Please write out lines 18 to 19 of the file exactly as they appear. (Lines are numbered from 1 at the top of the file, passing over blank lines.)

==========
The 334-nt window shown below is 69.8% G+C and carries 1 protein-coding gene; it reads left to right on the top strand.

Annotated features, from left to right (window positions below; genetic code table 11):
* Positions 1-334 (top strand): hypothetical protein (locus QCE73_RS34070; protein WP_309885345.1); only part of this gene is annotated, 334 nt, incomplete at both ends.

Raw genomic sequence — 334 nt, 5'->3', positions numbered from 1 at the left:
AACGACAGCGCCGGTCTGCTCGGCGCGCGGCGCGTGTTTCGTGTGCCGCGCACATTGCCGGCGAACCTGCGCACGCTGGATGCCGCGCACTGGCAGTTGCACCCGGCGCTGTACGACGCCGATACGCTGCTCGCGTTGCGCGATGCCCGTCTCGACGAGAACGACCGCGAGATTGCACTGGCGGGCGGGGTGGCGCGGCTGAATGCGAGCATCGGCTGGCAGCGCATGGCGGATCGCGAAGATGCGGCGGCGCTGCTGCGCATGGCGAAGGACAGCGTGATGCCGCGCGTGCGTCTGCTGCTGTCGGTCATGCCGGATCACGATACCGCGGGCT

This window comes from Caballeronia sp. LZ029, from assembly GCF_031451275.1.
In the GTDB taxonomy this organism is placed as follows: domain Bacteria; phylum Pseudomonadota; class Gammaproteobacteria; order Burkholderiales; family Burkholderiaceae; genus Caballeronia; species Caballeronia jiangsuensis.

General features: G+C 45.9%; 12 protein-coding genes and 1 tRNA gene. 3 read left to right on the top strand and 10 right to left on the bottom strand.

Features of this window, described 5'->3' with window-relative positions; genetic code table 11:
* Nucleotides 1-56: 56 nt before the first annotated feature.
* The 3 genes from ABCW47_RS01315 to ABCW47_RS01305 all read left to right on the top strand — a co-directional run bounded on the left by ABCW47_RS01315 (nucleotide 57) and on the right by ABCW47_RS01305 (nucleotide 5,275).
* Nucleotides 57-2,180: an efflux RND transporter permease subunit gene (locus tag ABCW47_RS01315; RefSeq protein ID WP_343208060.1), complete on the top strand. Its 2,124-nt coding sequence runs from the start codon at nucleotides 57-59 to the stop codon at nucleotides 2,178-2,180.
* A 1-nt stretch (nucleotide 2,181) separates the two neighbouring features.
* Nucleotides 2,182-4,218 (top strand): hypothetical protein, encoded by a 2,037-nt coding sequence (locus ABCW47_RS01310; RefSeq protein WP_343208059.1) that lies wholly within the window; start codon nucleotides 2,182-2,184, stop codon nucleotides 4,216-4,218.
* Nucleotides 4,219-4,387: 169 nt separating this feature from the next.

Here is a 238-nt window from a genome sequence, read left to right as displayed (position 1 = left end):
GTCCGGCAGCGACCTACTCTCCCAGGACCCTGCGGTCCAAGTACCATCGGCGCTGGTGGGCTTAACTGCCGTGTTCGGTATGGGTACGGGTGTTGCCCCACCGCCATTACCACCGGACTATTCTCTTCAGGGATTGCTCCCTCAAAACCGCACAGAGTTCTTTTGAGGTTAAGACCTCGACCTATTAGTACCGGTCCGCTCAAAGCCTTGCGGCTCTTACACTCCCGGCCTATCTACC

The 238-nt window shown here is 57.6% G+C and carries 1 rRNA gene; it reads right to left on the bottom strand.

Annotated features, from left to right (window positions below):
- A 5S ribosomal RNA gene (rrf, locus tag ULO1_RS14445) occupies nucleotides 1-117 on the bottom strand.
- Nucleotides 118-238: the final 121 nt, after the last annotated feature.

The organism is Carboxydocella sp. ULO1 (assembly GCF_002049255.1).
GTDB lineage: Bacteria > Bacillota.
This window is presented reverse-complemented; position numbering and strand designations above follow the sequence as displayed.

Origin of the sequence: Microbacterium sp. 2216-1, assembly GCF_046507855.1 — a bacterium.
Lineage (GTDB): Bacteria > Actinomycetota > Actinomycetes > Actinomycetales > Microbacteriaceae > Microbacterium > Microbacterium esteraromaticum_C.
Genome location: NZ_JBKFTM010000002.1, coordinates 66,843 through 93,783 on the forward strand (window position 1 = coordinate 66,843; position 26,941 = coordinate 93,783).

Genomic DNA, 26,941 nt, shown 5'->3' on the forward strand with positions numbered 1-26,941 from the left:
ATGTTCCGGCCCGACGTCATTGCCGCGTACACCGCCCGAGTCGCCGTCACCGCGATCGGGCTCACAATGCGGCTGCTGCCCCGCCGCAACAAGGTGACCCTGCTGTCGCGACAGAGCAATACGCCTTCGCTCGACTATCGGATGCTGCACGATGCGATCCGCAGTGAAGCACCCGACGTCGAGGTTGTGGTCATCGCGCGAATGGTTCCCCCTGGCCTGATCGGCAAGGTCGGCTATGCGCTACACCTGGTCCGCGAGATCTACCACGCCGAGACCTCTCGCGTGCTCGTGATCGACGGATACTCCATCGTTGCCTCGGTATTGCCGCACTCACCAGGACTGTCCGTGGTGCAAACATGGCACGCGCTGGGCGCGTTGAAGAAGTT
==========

The 238-nt window shown here is 57.6% G+C and carries 1 rRNA gene; it reads right to left on the bottom strand.

Annotated features, from left to right (window positions below):